Anatomy (Assignment 1)
External Auditory Canal
Long Bones- The long bones are those that are longer than they are wide, such the femur and humerous. Long bones are made up of three sections; the diaphysis and the epiphysis which is at both ends of the diaphysis. The ends of epiphyses are covered with hyaline cartilage. Short Bones- Short bones in the human body are cubelike -- the length, width, and height measurements are all about the same. Short bones include the carpal bones (hands, wrist) and tarsal bones (feet, ankles).
Flat Bones-Flat bones are made up of a layer of spongy bone between two thin layers of compact bone. Flat bones include the skull and ribs. Irregular bones-Irregular bones are bones which do not belong to other categories because of their irregular shape. An example of irregular bones are the vertebrae.
Sesmasoid bones-A small, rounded bone that is embedded in a tendon or joint capsule. Sesamoid bones are typically found where a tendon works over a ridge of underlying bone. Such as the patella.
Functions of the Skeleton
Support- Bones and cartilage that make up the skeleton are the only rigid materials in the body. The 206 bones of the skeleton provide a framework and points of attachment for many of the soft tissues of the body. Protection-These structures protect some of the vital tissues and functional organs of the body. examples of this are: * Skull - protects the brain
* Vertebrae - protects the spinal cord
* Ribs - protects the heart and lungs
Muscle Attachment- Muscle attachment is a function of the skeleton as all muscles are connected to bones via tendons.
Lever System- Lever systems are what make the skeleton able to move. For example walking uses levers in the legs.
Blood Production- The red bone marrow inside some larger bones is where blood cells are produced. Red blood cells, white blood cells and platelets.
Mineral Store- Bone tissues store several minerals, including calcium and phosphorus. When required, bone releases minerals into the blood – helping the balance of minerals in the body. Bone Growth- Bones are formed by the ossification of cartilage. This is when all bones start off as cartilage and they gradually turn to hard bone over a period of years. Calcium is needed for strong bone growth which is stored in bone tissue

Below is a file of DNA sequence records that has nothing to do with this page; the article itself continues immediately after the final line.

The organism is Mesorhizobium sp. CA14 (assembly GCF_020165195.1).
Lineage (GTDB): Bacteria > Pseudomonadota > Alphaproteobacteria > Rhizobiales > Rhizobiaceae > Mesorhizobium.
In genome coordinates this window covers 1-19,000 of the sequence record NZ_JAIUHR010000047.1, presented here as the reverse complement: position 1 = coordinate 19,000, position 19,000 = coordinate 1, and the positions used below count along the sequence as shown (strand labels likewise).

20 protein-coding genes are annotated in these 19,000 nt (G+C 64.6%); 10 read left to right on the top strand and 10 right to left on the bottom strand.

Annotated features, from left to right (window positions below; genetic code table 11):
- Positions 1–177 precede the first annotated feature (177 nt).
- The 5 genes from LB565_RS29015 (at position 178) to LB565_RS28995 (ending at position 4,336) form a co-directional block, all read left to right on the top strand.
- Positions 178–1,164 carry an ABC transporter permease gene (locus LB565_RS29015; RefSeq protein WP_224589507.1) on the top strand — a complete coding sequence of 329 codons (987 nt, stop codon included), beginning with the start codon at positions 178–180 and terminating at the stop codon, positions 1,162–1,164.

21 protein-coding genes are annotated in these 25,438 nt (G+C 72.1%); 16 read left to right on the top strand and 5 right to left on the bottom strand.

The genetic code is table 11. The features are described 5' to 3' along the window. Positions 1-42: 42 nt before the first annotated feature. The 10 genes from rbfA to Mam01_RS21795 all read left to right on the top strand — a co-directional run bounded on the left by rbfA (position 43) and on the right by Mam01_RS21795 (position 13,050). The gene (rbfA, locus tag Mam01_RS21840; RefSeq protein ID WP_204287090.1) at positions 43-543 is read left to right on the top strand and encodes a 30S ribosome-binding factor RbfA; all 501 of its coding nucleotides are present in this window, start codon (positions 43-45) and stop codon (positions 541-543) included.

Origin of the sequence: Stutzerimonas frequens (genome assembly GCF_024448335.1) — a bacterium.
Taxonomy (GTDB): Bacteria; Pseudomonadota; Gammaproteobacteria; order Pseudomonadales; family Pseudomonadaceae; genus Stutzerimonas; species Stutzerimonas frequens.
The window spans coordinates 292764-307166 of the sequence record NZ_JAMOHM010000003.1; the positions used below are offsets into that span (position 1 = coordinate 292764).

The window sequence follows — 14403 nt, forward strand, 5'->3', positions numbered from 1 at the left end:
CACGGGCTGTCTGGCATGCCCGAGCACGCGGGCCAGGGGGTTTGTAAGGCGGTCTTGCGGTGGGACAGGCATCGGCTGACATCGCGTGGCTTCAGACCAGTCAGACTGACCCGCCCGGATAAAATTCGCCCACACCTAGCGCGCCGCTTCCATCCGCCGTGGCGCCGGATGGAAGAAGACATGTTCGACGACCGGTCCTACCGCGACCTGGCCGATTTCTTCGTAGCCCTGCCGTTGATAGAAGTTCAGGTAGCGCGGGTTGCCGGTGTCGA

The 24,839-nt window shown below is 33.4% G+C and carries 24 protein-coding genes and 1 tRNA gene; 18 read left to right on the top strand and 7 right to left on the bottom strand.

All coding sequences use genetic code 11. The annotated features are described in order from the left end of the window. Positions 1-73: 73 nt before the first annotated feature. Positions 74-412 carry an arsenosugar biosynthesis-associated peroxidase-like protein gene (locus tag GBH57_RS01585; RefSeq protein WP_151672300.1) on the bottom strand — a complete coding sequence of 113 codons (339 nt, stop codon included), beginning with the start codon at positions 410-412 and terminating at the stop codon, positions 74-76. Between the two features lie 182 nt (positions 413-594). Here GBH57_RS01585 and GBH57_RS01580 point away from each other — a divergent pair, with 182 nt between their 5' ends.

Fibrous- The Fibrous joints connect bones without allowing any movement. The bones of your skull and pelvis are held together by fibrous joints. The spinous processes and vertebrae are fibrous joints. Cartilaginous- Cartilaginous joints allow more movement than fibrous joints but not as much as synovial joints. Cartilaginous joints are joints in which the bones are attached by cartilage. These joints allow for only a little movement, such as in the spine or ribs.
Synovial- Synovial joints allow for much more movement than cartilaginous and fibrous joints. Cavities between bones in synovial joints are filled with synovial fluid. Synovial fluid helps lubricate and protect the bones. Synovial joints include hinge, ball and socket and pivot.
Hinge joints- An example of using the hinge joint in sport is extending the lower leg when kicking a football.
Ball and socket joints- An example of using the ball and socket joint in sport is the circumduction of the shoulder when bowling a cricket ball.
Pivot joint- An example of using the pivot joint in sport is heading the ball in...
Please join StudyMode to read the full document